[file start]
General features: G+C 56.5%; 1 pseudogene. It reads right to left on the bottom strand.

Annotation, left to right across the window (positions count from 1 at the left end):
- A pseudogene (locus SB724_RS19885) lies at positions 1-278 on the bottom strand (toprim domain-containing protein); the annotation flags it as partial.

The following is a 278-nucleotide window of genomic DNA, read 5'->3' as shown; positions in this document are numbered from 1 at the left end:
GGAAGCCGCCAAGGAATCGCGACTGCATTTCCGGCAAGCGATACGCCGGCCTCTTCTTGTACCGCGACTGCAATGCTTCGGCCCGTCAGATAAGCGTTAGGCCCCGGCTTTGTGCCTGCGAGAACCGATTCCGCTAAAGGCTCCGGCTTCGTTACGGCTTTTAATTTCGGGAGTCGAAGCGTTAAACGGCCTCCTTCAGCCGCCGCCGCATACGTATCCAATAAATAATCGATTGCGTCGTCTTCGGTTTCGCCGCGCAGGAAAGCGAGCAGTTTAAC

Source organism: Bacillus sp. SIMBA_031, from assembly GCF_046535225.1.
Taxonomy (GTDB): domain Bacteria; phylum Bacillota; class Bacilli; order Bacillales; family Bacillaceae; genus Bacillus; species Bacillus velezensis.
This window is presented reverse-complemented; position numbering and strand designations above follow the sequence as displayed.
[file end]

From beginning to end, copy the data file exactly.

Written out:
General features: G+C 56.5%; 1 pseudogene. It reads right to left on the bottom strand.

Annotation, left to right across the window (positions count from 1 at the left end):
- A pseudogene (locus SB724_RS19885) lies at positions 1-278 on the bottom strand (toprim domain-containing protein); the annotation flags it as partial.

The following is a 278-nucleotide window of genomic DNA, read 5'->3' as shown; positions in this document are numbered from 1 at the left end:
GGAAGCCGCCAAGGAATCGCGACTGCATTTCCGGCAAGCGATACGCCGGCCTCTTCTTGTACCGCGACTGCAATGCTTCGGCCCGTCAGATAAGCGTTAGGCCCCGGCTTTGTGCCTGCGAGAACCGATTCCGCTAAAGGCTCCGGCTTCGTTACGGCTTTTAATTTCGGGAGTCGAAGCGTTAAACGGCCTCCTTCAGCCGCCGCCGCATACGTATCCAATAAATAATCGATTGCGTCGTCTTCGGTTTCGCCGCGCAGGAAAGCGAGCAGTTTAAC

Source organism: Bacillus sp. SIMBA_031, from assembly GCF_046535225.1.
Taxonomy (GTDB): domain Bacteria; phylum Bacillota; class Bacilli; order Bacillales; family Bacillaceae; genus Bacillus; species Bacillus velezensis.
This window is presented reverse-complemented; position numbering and strand designations above follow the sequence as displayed.